Purchasing and manufacturer instructions
It’s important to follow the manufacturer’s instructions – not only about placing and positioning your newborn but also about safely wearing the carrier or sling.
Currently there are no mandatory safety standards that apply to baby carrier and sling suppliers in Australia. It’s best practice to opt for well-established manufacturers who supply extensive supporting content on their website or in the form of online videos about safely and correctly using their products. By purchasing from a retailer, you can go into store and try out the carrier or sling, ask for advice and even test it with newborn-sized dolls.
While your baby is in their first few months of life, they don’t yet have the strength to support their own heads. You must consider this when purchasing your carrier to ensure that your baby isn’t in danger of hurting their neck or of their head flopping forward, which can put them at risk of suffocation.
Unless they are adjustable, carriers with rigid frames should be avoided as these are normally to support the weight of older babies and toddlers. Make sure, too, that your carrier reduces sideways movement and slumping and that the straps can be positioned to prevent your baby falling out.
Slings are reasonably simple products made from fabric and other supporting materials. They lack many of the fastenings and straps of carriers so should be used with care and only if you are confident putting them on and getting your baby in and out of them.
When using your sling, you must ensure that your baby doesn’t slump into a ‘C’ position, which can force their head forward and lead to suffocation.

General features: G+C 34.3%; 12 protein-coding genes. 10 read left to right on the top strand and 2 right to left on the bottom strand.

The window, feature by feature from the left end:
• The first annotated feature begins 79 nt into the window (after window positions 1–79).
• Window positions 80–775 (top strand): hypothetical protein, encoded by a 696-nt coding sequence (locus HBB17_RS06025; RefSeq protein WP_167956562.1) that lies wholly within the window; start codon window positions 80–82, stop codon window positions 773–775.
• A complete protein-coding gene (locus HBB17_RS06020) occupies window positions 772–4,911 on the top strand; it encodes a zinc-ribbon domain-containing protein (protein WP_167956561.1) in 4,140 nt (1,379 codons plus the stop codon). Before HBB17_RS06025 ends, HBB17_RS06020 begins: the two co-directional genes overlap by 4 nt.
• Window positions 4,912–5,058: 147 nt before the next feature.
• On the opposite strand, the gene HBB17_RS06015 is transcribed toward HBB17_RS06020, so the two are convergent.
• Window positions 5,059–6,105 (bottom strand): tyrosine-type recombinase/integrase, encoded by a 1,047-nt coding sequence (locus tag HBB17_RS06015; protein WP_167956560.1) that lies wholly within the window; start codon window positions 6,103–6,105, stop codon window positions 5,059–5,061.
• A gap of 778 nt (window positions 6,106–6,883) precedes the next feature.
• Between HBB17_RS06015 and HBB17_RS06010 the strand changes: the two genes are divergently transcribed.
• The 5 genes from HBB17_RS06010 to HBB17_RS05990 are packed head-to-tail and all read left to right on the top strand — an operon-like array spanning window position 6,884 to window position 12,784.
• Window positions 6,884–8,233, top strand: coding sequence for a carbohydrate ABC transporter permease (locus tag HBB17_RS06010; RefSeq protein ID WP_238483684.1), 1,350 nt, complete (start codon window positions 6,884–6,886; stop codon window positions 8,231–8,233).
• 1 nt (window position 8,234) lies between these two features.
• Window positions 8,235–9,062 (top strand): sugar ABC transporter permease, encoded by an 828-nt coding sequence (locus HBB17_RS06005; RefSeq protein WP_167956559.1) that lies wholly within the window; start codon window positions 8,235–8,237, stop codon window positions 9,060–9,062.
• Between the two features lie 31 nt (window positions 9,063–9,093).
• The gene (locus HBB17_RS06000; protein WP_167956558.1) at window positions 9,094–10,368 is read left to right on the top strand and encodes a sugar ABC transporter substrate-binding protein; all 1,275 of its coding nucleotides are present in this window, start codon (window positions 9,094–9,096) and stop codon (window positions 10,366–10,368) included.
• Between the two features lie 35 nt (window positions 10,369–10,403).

Whether you use a carrier or a sling, correct positioning of your baby’s hips is important for their health and development. If your baby is forced into a foetal position or their legs stretch towards the ground, you can put them at risk of developing hip dysplasia.
Your baby’s hips must be positioned so that their body weight is distributed across their buttocks and upper thighs. They should be able to straddle the sling or carrier like they are sitting astride a motorcycle, with their knees partially half-bent and pointing outwards and down.
- Avoid cooking while carrying your baby in a sling or carrier.
- Make sure you can put on and remove the sling or carrier by yourself.
- You should be able to adjust the sling or carrier with one hand.
- Get into the habit of checking the straps, fastenings and joins of the sling or carrier before each use.
- If you need to bend down, keep your centre of gravity or hold onto something and bend your knees.
- Make sure to following all instructions for adjusting the sling or carrier as your baby grows.